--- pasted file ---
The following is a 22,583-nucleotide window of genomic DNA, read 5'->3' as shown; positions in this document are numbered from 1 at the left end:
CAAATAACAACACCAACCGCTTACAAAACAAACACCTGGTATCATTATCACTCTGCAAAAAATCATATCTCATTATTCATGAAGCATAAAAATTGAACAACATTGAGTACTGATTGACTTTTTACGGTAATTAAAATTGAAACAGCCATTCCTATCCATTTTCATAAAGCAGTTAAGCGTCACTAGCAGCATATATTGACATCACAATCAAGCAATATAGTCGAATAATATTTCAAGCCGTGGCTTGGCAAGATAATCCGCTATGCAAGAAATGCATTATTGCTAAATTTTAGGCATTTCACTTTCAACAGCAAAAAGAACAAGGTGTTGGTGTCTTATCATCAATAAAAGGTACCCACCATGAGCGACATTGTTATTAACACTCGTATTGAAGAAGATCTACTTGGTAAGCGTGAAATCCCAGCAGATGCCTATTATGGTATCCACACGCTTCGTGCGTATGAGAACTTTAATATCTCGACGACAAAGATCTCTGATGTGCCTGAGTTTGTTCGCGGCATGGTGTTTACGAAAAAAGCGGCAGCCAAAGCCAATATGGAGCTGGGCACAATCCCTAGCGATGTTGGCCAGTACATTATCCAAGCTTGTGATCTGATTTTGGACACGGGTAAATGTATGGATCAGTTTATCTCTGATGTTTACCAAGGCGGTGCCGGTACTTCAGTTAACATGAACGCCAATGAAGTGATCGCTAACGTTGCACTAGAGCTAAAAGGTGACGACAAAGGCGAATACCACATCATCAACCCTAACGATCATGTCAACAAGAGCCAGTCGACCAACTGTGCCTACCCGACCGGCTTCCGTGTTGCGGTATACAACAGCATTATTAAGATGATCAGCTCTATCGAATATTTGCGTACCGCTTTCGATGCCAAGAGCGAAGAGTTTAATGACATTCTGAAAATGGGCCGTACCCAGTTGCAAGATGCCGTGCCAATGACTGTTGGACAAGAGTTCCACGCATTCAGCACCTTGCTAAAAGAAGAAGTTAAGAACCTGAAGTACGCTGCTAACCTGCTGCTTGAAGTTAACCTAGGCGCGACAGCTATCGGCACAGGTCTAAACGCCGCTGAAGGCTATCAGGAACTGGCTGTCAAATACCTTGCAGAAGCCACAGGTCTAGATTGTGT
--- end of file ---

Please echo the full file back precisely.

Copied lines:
The following is a 22,583-nucleotide window of genomic DNA, read 5'->3' as shown; positions in this document are numbered from 1 at the left end:
CAAATAACAACACCAACCGCTTACAAAACAAACACCTGGTATCATTATCACTCTGCAAAAAATCATATCTCATTATTCATGAAGCATAAAAATTGAACAACATTGAGTACTGATTGACTTTTTACGGTAATTAAAATTGAAACAGCCATTCCTATCCATTTTCATAAAGCAGTTAAGCGTCACTAGCAGCATATATTGACATCACAATCAAGCAATATAGTCGAATAATATTTCAAGCCGTGGCTTGGCAAGATAATCCGCTATGCAAGAAATGCATTATTGCTAAATTTTAGGCATTTCACTTTCAACAGCAAAAAGAACAAGGTGTTGGTGTCTTATCATCAATAAAAGGTACCCACCATGAGCGACATTGTTATTAACACTCGTATTGAAGAAGATCTACTTGGTAAGCGTGAAATCCCAGCAGATGCCTATTATGGTATCCACACGCTTCGTGCGTATGAGAACTTTAATATCTCGACGACAAAGATCTCTGATGTGCCTGAGTTTGTTCGCGGCATGGTGTTTACGAAAAAAGCGGCAGCCAAAGCCAATATGGAGCTGGGCACAATCCCTAGCGATGTTGGCCAGTACATTATCCAAGCTTGTGATCTGATTTTGGACACGGGTAAATGTATGGATCAGTTTATCTCTGATGTTTACCAAGGCGGTGCCGGTACTTCAGTTAACATGAACGCCAATGAAGTGATCGCTAACGTTGCACTAGAGCTAAAAGGTGACGACAAAGGCGAATACCACATCATCAACCCTAACGATCATGTCAACAAGAGCCAGTCGACCAACTGTGCCTACCCGACCGGCTTCCGTGTTGCGGTATACAACAGCATTATTAAGATGATCAGCTCTATCGAATATTTGCGTACCGCTTTCGATGCCAAGAGCGAAGAGTTTAATGACATTCTGAAAATGGGCCGTACCCAGTTGCAAGATGCCGTGCCAATGACTGTTGGACAAGAGTTCCACGCATTCAGCACCTTGCTAAAAGAAGAAGTTAAGAACCTGAAGTACGCTGCTAACCTGCTGCTTGAAGTTAACCTAGGCGCGACAGCTATCGGCACAGGTCTAAACGCCGCTGAAGGCTATCAGGAACTGGCTGTCAAATACCTTGCAGAAGCCACAGGTCTAGATTGTGT